Norton: the road and race re-birth

| | World News

In a bid to recapture some of the glory days of world-beating road and race bike success of the 50s and 60s, Norton has opened a brand-new state-of-the-art factory in Solihull. BSN went along to take a look, and hear more about the reborn brand’s big ambitions for the future.

The rights to the then ailing Norton brand were bought by massive Indian TVS Motor Company in early 2020, with the subsequent multi-million investment underlining the firm’s serious intentions.

All key factors to mass bike production are in place at the new factory. No machines have been completed yet, but every one of the anticipated annual build of 8000, will have been designed, developed and assembled in the west Midlands plant.

It really does look a very impressive facility, with some of the most up to date tooling and production techniques in place to manufacture what Norton claim will be some of the finest motorcycles available.

New CEO Dr. Robert Hentschel says they’ll feature ‘the most exacting standards of craftsmanship.’ Initially, production of the revamped 961 Commando Classic, and limited-edition £44,000 V4 SV superbike models will resume. Though thankfully, these bikes will be incomparable in terms of quality and reliability to those produced more recently under the controversial, and ultimately doomed leadership of Norton’s previous owner, Stuart Garner.

In a bid to help repair the damaged reputation that wayward stewardship may have caused, anyone with a previously produced ‘defective’ V4 SS can part ex that bike for a new Solihull-produced V4 SV for £10,000.

You won’t be able to buy those new superbikes until the summer of 2022, by which time other new machines of a ‘truly exceptional and unique nature’ should be in production. They’ll eventually include electrically powered models aimed at paving the way for Norton’s future and attracting new customers to join the brand’s more traditional fans.

Another V4-derived machine could well be unveiled at the NEC in December. With the Norton name and reputation synonymous with racing, it’s hoped to return to competitive action in the future, but only when the company is more established, and in a position to realistically afford to.

Dr Robert Hentschel, Norton’s chief, speaks:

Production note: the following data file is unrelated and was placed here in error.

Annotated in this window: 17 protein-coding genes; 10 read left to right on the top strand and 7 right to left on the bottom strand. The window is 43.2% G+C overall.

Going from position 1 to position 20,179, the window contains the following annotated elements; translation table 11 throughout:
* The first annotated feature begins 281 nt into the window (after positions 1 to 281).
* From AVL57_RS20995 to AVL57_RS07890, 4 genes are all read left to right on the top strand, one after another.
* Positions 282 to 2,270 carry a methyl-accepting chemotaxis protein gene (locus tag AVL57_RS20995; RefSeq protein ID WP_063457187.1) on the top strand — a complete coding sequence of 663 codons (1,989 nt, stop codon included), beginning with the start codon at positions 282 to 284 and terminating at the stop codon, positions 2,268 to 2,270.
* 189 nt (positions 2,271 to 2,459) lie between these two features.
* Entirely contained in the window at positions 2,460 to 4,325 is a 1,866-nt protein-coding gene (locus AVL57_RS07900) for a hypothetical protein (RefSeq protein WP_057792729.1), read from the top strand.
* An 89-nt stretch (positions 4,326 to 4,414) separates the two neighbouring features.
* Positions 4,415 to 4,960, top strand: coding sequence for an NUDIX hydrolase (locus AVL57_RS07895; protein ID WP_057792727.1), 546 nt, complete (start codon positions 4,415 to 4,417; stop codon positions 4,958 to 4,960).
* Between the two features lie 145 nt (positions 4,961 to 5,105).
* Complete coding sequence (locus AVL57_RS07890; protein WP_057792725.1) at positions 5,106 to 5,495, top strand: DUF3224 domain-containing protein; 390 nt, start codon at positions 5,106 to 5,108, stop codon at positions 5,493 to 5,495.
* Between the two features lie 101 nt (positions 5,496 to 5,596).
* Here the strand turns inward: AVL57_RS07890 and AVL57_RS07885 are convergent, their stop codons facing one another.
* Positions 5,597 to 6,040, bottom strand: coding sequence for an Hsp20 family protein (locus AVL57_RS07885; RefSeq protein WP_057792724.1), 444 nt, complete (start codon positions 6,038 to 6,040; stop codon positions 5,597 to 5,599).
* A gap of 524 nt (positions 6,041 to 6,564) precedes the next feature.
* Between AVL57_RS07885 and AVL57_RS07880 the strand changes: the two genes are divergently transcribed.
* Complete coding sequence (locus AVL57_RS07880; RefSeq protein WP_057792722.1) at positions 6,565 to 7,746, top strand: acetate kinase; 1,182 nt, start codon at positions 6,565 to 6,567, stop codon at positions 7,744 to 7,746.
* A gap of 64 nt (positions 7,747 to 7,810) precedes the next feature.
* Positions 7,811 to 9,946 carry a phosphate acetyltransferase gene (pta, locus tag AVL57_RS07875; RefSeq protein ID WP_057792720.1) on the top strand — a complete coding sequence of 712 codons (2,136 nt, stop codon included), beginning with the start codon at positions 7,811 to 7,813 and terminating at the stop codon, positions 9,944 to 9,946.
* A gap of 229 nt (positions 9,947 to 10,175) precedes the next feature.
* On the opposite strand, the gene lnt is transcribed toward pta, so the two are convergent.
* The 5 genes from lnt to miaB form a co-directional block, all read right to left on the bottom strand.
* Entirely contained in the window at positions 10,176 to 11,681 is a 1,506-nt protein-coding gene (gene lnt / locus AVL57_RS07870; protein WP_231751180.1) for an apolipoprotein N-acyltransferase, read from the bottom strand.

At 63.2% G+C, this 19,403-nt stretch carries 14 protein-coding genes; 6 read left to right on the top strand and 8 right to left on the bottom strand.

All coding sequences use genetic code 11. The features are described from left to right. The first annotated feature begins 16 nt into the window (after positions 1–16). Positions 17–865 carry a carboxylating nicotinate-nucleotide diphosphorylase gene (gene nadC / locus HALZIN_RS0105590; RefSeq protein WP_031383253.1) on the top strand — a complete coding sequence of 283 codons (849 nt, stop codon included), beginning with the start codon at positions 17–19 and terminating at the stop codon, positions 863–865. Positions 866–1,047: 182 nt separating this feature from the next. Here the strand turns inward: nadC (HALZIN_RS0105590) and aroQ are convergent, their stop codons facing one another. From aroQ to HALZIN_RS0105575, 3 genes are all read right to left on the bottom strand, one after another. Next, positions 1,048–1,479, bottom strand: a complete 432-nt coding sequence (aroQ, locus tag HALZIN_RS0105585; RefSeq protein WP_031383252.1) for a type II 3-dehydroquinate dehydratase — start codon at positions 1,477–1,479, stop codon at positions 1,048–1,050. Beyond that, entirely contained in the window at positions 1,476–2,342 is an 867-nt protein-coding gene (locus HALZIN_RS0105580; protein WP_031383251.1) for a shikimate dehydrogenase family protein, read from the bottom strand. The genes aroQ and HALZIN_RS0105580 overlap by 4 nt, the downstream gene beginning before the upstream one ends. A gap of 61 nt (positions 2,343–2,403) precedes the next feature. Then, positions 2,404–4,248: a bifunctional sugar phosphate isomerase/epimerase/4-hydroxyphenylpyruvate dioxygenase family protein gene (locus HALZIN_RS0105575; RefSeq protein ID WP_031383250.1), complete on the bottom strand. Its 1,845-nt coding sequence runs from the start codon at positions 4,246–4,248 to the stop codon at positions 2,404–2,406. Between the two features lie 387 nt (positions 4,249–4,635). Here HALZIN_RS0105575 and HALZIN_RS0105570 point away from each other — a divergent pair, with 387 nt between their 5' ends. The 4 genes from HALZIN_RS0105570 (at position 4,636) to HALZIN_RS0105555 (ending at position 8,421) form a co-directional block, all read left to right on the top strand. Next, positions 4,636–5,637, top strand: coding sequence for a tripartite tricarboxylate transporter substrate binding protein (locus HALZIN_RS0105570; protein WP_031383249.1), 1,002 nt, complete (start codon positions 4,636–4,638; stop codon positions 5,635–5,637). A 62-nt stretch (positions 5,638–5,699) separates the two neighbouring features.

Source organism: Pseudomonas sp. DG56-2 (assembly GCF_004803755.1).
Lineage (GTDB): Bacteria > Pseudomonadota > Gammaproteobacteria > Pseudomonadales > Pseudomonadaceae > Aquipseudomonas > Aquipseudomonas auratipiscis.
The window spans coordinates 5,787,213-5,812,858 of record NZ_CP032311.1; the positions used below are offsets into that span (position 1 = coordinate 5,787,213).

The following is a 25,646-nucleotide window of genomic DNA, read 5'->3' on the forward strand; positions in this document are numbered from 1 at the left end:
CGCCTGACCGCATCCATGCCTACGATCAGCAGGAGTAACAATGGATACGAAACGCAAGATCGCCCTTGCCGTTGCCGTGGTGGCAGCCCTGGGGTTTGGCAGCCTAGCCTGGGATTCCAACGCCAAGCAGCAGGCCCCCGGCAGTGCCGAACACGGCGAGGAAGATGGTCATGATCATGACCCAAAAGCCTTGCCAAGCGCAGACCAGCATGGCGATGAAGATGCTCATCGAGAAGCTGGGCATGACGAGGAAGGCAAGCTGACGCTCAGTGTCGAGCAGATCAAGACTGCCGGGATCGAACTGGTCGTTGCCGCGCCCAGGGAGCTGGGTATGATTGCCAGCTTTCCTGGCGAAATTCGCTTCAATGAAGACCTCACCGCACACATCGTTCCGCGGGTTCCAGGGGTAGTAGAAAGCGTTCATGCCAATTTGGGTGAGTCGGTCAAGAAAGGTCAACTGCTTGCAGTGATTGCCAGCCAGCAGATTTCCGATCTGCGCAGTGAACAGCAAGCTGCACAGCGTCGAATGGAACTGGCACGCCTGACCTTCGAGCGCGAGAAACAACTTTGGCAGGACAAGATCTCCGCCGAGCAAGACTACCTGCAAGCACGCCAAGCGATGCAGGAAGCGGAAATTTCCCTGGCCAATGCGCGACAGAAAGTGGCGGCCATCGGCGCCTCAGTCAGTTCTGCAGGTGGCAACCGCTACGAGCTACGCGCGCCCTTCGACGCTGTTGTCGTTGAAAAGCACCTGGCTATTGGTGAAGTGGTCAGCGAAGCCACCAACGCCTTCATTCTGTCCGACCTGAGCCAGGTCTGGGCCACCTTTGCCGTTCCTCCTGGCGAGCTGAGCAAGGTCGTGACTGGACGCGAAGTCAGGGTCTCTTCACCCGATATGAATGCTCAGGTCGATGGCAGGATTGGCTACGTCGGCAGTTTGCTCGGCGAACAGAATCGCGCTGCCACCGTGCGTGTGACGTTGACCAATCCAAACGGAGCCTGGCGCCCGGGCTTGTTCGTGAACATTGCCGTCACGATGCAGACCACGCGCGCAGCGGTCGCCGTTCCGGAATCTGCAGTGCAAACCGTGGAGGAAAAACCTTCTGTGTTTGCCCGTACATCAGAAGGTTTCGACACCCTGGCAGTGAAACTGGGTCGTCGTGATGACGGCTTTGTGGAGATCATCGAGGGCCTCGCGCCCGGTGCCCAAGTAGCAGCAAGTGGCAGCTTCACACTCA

How did you become involved with Norton?
“I gave up a successful automotive career with Lotus, where I was for eleven years, to get involved with Norton. It’s an exciting project I’m proud to be part of. I own a 2016 961 Commando, which I bought after visiting the old factory on a business trip. I have emotions for British, iconic brands.

Is everything going to plan?
“We’re currently testing the engine of the new V4 SV extensively, and are in the final stages of that. We want to deal with existing Norton customers first, and when that’s complete, we expect the new bike will be on sale in mid-2022. We want Norton to be unique. We need volume to be profitable, but we don’t want to produce bikes that will be compared to others in the press. It’s not just about having the performance, it’s also about other attributes and the attractiveness of the product as something new. We need to attract young customers, so we need a lifestyle for Norton.

What sort of bikes will Norton produce?
“We will go our own way. We don’t want to position Norton as producing only premium bikes, we want to position Norton as premium luxury! Our bikes will be in the supersport and classic sectors at the upper end of quality and price. Of course, the future is difficult to predict because we don’t know how impending legislation will impact our engine portfolio. I’m a petrol head and also very enthusiastic about electric motors.

Do you have ambitions to go racing?
“The DNA of Norton is racing. My heart beats for the TT. I’ve followed it since I was a boy, as I’m a big bike fan. The Norton brand is strong. It needs to be rebooted, but if you have to make a choice between being profitable or going racing, I would prefer being profitable first. We have to find a balance. We don’t want Norton to go bankrupt.

How much is being invested by TVS?
‘It is not my style to talk about money. But all I’ll say is, our efforts are, and will continue to be immense. We will use the very best components to get the best quality in the bikes.”